An important aspect of SEO is how to find long tail keywords which can gain quality traffic by targeting a large amount of specific keywords. Instead of selecting 2-3 words for the most competitive searches, targeting long tail searches is about choosing around 6 or more keywords which can bring targeted users to your site who are searching for something more specific.
The long tail was first used by Chris Anderson in 1994 “to describe certain business and economic models such as Amazon.com or Netflix”. Danny Sullivan last year wrote about the importance of the long tail search, using the example that:
“Right now, Overture and Google struggle with how to fill out the “tail” of search queries with ads. These are queries that happen only a few times per month but in aggregate represent a huge amount of unsold inventory.
For example, advertisers focus on high frequency terms such as “shoes,” which Overture reports had over 1,000,000 requests in April 2004. It sells for a top bid of around $0.55 and has 90 advertisers competing for it.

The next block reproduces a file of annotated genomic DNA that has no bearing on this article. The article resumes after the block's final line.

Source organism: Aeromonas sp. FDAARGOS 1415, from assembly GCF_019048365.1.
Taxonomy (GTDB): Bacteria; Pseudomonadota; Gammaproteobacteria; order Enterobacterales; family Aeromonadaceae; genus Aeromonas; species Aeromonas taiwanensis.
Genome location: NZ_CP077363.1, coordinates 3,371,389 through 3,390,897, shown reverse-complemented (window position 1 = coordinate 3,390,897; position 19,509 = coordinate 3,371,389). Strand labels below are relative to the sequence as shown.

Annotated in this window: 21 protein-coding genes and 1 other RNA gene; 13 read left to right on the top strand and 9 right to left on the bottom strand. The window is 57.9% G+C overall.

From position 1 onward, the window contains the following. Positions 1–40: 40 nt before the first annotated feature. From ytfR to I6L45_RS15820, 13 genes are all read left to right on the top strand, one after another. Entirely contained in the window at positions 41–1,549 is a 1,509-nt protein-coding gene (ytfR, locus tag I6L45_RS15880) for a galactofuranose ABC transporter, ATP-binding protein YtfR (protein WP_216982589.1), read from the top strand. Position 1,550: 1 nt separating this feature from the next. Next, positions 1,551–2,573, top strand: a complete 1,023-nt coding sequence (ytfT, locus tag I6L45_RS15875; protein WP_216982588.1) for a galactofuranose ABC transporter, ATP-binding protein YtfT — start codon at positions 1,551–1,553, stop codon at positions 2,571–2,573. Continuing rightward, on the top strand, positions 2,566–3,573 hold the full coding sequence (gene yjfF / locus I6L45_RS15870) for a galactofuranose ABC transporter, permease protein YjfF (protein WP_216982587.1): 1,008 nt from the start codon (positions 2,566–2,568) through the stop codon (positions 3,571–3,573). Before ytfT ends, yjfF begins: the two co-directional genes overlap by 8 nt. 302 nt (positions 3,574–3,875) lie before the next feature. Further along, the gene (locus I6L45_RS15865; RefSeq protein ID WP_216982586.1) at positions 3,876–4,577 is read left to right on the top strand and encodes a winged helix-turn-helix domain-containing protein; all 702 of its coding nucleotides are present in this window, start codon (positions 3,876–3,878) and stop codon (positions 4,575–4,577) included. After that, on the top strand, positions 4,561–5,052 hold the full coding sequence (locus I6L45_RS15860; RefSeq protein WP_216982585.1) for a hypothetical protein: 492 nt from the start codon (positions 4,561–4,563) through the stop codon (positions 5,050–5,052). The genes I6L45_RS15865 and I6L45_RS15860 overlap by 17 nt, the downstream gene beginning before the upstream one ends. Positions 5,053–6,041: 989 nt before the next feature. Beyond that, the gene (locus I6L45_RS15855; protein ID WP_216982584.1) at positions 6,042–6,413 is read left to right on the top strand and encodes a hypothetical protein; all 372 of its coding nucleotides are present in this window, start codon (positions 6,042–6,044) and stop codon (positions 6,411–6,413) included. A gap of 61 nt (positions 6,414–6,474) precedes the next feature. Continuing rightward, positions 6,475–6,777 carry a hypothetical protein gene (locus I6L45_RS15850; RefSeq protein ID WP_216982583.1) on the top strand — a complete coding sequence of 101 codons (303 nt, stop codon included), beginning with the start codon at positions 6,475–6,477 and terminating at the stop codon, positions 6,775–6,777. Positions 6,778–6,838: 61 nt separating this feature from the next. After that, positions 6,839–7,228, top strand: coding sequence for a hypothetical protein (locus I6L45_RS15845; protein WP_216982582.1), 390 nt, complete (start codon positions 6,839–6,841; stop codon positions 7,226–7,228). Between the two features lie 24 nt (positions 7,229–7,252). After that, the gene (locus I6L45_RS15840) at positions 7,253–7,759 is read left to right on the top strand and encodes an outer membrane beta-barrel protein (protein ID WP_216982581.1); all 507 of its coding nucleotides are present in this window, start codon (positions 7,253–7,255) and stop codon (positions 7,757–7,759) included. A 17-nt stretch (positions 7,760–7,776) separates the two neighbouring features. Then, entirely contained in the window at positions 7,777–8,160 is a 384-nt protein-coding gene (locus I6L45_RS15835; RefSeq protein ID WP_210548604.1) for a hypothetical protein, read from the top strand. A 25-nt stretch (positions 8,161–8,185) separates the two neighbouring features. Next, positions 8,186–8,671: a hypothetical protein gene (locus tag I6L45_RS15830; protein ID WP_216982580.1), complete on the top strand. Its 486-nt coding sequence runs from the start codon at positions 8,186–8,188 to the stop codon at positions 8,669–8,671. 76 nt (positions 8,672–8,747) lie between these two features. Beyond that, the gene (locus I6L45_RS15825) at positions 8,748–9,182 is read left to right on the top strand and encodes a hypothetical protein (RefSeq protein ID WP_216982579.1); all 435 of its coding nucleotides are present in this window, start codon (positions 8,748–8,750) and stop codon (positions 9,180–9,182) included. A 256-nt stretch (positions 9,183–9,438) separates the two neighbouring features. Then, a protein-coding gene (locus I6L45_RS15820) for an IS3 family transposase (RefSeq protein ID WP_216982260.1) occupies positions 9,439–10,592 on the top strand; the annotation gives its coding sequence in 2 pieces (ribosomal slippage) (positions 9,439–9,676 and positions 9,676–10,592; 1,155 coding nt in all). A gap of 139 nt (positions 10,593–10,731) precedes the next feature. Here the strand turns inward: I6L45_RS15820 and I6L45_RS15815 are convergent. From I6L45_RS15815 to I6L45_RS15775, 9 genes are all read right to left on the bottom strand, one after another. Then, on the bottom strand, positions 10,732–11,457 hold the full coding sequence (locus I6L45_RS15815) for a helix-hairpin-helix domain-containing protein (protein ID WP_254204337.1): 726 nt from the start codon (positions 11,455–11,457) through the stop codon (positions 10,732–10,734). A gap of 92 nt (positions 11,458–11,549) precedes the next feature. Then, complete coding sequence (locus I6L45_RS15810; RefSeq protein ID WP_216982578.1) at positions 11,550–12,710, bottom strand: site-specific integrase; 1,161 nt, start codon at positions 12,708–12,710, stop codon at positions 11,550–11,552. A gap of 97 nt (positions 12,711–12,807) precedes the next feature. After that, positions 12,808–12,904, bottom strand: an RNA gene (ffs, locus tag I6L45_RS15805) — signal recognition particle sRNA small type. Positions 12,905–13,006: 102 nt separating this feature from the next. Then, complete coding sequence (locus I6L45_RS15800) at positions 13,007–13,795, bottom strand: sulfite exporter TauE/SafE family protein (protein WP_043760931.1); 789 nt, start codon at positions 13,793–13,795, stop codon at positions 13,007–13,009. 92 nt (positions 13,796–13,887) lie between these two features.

In contrast, “winged track shoes” happened only 27 times last month. No one is bidding on the term. That’s most likely because the low frequency doesn’t make it seem worth the time. Yet someone searching for something so specific might convert better than the more generic “shoes” searcher.”
I normally find using PPC keyword research tools useful to find the less popular, but more specific variations of keyword searches, for example searches for “long tail” gain 12,360 monthly searches on the Overture keyword tool, with less popular searches such as “longtail” with 1,400 queries, “Chris Anderson long tail” 299, “Anderson long tail” 62, “long tail search” 39, “long tail web 2.0″ 28 and “long seo tail” 6, “long tail strategy PPC” 3.